Detective Sean Cassidy could look no more upon the body of his goddaughter and so only shook his head as he turned his back on the body. "Nothing," he rasped, his breath shuddering as he came close to falling apart and the sheet was laid back across her face. "The sicko doesn't have a pattern other than picking pretty, young woman. The ages are a decade apart, the features are random, the areas they live are different, and, until tonight, we had no overlapping shopping or living habits. The first victim also worked at the Cathrach Dorcha University, but then so do fifteen thousand other citizens of our fair city. As far as we know from talking to friends of the first girl, Caitlain and Maeve MacShane never crossed paths. MacShane was part of the housekeeping staff in the female dorms while Caty was an assistant professor."
The detective covered a sob with a cough, pulling out a handkerchief and wiping his eyes and nose. "We don't know yet. Last anyone saw her was when she left the university at five. She doesn't have a boyfriend, so that is out, and her ex is still in Dorcha State finishing his fifteen-to-life."
The other man tugged his hood closer and shoved his hands into his pockets. "He will kill again, Sean," he whispered direly. "He will do this again and unless he fucks up, he will keep doing it."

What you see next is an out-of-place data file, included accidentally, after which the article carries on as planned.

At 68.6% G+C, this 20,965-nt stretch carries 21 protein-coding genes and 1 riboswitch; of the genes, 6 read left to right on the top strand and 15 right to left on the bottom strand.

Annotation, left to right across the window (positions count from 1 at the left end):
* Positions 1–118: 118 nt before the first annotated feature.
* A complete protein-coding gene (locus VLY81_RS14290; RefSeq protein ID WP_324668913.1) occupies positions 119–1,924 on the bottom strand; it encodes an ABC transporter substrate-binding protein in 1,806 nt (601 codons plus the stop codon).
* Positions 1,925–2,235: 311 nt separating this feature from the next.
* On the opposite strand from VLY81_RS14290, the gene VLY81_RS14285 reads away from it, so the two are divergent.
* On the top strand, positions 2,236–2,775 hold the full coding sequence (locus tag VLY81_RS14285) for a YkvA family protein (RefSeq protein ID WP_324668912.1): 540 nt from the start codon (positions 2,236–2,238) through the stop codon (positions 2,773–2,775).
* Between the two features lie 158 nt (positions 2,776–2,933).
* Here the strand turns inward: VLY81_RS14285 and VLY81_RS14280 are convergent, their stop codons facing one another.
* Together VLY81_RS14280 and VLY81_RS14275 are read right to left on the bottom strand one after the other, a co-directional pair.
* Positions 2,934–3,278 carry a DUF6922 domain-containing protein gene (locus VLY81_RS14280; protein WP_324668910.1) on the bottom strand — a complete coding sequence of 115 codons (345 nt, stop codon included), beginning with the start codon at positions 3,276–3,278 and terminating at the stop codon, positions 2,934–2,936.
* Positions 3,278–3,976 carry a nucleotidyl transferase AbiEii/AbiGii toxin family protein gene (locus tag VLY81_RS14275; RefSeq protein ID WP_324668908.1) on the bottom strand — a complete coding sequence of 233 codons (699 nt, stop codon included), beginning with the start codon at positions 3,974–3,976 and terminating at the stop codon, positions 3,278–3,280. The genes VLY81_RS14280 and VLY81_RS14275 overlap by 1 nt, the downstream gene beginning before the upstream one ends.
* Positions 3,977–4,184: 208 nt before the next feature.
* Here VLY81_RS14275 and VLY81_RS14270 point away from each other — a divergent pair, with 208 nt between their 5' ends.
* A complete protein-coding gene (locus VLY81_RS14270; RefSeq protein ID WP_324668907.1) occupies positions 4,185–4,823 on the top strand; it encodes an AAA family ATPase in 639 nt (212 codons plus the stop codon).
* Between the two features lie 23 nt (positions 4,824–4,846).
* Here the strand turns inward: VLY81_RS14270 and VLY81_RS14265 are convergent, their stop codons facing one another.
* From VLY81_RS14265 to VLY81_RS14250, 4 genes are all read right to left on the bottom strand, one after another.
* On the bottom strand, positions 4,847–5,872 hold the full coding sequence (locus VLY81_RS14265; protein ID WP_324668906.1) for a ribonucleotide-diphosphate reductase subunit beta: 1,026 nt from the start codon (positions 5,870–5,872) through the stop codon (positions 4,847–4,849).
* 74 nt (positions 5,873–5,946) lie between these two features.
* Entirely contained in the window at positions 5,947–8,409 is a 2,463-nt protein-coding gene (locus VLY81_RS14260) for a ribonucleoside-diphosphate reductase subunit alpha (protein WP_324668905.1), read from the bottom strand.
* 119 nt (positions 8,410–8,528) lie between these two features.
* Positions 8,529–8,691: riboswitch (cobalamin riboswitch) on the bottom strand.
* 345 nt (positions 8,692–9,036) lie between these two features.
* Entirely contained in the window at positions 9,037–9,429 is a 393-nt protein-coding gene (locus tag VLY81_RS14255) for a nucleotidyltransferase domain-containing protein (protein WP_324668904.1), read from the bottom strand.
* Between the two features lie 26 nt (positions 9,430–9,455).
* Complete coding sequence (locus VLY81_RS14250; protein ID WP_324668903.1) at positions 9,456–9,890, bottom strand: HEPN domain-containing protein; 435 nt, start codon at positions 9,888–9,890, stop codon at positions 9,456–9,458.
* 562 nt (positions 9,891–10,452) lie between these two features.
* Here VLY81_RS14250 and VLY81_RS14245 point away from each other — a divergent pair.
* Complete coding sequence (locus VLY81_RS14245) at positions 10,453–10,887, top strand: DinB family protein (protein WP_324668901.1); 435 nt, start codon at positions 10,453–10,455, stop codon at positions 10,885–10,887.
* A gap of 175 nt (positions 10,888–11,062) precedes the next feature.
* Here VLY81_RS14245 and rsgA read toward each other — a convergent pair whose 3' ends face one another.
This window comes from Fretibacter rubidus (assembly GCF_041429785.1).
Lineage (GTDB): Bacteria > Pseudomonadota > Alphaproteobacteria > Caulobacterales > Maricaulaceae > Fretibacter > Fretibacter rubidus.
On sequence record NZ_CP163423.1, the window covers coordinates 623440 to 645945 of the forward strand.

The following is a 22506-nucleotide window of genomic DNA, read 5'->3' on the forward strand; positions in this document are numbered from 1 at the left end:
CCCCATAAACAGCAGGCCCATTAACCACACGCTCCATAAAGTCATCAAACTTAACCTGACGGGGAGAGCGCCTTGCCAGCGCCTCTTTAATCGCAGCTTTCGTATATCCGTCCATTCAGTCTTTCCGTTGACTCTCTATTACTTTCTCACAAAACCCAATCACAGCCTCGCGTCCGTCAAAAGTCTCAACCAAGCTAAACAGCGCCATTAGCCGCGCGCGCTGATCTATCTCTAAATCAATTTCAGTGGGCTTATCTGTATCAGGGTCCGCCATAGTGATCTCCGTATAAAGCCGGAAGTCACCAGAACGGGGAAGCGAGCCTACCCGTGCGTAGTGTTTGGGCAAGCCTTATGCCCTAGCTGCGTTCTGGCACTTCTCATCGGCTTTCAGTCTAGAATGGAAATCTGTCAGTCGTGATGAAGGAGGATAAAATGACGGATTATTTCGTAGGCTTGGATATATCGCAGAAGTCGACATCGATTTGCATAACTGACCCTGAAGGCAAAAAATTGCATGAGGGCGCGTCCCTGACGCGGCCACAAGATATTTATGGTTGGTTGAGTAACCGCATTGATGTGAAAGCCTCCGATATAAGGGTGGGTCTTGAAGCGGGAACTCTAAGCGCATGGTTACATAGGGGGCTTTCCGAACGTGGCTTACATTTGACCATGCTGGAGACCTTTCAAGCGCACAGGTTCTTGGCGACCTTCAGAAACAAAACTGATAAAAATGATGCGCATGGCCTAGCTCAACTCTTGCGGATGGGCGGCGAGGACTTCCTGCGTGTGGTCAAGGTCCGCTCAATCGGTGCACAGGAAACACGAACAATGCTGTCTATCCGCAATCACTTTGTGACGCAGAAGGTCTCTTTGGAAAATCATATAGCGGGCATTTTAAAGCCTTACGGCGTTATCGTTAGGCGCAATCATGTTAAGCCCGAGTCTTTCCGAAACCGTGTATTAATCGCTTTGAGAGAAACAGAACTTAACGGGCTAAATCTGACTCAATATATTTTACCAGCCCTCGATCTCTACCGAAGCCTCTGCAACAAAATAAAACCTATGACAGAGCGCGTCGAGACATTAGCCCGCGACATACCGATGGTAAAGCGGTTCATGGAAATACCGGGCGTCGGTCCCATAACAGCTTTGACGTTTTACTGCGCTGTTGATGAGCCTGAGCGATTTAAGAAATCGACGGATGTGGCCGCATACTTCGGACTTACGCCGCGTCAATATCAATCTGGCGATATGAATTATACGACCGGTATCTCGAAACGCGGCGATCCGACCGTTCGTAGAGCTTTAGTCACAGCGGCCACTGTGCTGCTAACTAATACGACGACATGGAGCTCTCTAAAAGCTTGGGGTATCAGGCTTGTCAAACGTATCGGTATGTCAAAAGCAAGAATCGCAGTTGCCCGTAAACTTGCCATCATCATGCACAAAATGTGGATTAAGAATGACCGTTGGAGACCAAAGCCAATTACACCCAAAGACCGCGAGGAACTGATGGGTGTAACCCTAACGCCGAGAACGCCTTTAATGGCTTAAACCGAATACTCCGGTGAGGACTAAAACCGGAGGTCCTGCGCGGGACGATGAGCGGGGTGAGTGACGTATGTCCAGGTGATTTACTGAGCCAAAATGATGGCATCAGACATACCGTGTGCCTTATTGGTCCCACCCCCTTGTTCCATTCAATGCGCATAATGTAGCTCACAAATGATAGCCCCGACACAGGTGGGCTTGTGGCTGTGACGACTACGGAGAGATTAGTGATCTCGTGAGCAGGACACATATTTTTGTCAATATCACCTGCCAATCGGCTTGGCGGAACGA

"The FBI thinks he will screw up and make a mistake, Seosamh," Sean said earnestly, trying not to sound like he was more convincing himself than comforting a crime victim's brother.
"The FBI thinks he will screw up ... eventually," Seosamh replied sourly, turning away from the sheet-covered lump to glare at his uncle.
Cassidy looked shocked. "How do you know that is what they said?" he demanded.
Seosamh simply smiled mysteriously, his eyes bleak. "I have my sources, Uncle Sean," was his snide reply as he looked down at what remained of his big sister, the person he loved most in this world, and the icy anger spread to engulf him. "Let me know when I can make arrangements for the ... you know." With that he walked away, ignoring whatever it was Detective Cassidy was saying.
"Mr. O'Niall, Mr. O'Niall!"
"Seosamh, Seosamh! Is it true that this latest victim is your sister, Dr. Caitlain O'Niall?"
"Do you have anything to say to the killer, Seosamh?"
He normally was contemptuous of those who scorned what the media did, those who considered them nothing but vultures, feeding on the carrion of society. As he looked up at his colleagues, some of whom he had considered friends, with eyes dangerous enough to shut them up and make them step back, the thought that perhaps those people were correct flitted through his brain. There were a score of his fellow reporters, all with cameras and microphones pointed at him with breathless anticipation, nothing at all on their eager faces to suggest that they had even considered that his lovely, vivacious sister was lying mangled in the alley behind him.